Crime and drugs were visible while Vernell was growing up, he recalls. Some of his childhood acquaintances are now on drugs, in prison or dead, he says. Just this summer, there was a drug bust a few houses down from where his parents live, and Vernell locks the front door even when he steps out momentarily to retrieve something from his car.
    Growing up, Vernell says he was never tempted to get mixed up with drugs.
    "My upbringing was kinda centered around sports," he says. "I knew you couldn't be successful in sports and be on drugs. I kinda never had any interest in it."
    Vernell is a young man who holds doors and pulls out chairs for others and bows his head in silent prayer before every meal. He credits his manners to his parents' teachings: his father, Vernell Sr., is a sergeant for the Alachua County Sheriff's Office, his mother, Valarie, is a senior secretary for the UF College of Dentistry. Vernell is also close to his 16-year-old brother, Vince, who plays football and recently transferred from Gainesville High School to Eastside High.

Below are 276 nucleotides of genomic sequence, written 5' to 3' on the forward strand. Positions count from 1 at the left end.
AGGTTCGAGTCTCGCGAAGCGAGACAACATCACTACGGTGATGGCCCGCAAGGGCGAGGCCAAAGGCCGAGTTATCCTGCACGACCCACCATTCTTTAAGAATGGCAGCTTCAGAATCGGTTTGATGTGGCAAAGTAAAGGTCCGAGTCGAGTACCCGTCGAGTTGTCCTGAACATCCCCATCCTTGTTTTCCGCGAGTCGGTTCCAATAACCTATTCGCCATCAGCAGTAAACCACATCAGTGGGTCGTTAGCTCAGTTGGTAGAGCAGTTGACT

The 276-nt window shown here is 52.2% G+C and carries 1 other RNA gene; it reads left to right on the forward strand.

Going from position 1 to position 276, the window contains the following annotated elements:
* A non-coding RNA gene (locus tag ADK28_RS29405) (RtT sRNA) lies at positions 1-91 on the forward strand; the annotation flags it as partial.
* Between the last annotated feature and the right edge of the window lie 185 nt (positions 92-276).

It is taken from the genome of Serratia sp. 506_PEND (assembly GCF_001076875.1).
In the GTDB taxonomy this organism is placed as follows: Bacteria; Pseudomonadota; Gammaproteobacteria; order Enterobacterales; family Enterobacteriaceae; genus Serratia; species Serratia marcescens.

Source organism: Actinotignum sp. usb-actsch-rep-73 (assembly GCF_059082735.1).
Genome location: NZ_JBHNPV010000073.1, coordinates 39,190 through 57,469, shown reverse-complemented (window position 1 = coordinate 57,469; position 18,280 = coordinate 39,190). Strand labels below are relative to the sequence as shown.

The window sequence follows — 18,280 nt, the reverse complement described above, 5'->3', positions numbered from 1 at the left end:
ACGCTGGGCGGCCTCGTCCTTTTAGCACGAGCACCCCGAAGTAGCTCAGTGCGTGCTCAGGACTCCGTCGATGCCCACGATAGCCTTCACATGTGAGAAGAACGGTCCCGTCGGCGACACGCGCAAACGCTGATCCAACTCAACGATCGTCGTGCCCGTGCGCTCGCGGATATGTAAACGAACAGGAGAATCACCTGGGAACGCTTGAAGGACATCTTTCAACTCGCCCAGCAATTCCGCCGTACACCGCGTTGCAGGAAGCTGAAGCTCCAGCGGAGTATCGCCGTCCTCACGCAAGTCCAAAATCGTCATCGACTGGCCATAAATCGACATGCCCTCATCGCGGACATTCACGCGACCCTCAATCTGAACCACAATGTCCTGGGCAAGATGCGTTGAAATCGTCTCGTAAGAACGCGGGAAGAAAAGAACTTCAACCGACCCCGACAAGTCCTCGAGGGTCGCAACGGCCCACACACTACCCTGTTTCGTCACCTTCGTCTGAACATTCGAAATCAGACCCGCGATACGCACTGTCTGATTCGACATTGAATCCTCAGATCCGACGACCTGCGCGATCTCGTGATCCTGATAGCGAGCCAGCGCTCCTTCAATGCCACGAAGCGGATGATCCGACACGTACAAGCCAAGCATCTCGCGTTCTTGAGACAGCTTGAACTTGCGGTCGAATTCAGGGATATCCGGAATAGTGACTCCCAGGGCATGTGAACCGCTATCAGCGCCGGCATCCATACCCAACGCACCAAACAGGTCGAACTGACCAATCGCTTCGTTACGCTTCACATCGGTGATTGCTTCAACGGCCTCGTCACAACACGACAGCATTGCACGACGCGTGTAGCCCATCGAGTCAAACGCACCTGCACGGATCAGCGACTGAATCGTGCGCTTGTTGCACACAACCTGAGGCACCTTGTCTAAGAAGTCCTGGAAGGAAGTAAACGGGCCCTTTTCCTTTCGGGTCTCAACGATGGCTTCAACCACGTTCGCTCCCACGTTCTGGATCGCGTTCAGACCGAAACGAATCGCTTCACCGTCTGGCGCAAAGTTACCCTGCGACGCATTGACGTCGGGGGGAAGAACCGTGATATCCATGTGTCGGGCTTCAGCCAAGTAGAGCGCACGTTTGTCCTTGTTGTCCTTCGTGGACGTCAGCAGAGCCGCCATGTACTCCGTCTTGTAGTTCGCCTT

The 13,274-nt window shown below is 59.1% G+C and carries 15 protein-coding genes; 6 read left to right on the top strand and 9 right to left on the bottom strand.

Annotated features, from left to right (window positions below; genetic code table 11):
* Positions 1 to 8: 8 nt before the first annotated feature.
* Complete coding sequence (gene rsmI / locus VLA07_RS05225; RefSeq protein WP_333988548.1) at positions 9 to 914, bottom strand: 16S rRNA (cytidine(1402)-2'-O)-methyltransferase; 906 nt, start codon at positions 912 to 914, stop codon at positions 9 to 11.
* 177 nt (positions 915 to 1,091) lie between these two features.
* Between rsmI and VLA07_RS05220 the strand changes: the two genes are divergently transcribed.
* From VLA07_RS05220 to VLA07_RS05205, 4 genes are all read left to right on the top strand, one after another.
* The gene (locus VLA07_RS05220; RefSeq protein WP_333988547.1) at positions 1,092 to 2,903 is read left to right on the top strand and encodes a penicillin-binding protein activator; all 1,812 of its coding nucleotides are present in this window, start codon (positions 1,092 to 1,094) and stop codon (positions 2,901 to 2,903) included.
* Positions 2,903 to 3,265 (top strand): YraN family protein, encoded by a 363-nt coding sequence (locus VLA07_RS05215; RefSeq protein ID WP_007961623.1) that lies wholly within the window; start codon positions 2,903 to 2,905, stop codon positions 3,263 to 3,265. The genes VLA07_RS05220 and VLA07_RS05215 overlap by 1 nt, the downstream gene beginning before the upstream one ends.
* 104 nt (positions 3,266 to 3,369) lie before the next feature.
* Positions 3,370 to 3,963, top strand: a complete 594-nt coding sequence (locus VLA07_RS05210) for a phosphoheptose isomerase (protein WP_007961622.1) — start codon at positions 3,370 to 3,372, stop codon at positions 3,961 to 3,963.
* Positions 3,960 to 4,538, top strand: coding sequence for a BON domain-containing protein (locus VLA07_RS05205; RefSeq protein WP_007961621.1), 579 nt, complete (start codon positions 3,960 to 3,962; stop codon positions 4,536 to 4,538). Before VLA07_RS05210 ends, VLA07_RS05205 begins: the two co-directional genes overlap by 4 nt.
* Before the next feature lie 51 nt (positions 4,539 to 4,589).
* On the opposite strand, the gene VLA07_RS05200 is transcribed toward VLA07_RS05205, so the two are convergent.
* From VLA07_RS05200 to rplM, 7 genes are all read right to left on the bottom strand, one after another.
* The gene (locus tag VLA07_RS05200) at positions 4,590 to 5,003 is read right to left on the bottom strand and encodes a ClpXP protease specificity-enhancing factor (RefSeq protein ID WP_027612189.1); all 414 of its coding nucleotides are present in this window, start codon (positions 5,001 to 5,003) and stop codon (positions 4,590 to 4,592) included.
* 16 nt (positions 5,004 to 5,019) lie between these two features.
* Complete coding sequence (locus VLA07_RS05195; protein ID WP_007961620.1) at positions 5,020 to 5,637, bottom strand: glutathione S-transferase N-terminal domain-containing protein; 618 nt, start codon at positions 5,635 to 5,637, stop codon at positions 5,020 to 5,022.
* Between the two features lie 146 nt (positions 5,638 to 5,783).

"That's how I learned how to do everything I know how to do," Vernell says of his father's influence. "He plays the biggest role in the person I am today."
    He's a dad Vernell is now applying those lessons as he takes his own turn at fatherhood.
    Gator fans accustomed to seeing Vernell the cornerback, who breaks up passes and tackles opponents, would double-take at Vernell the dad, who changes diapers, wipes runny noses and crawls around on the floor with his 13-month-old daughter, Kendall, and 10-month-old nephew, Vince Jr.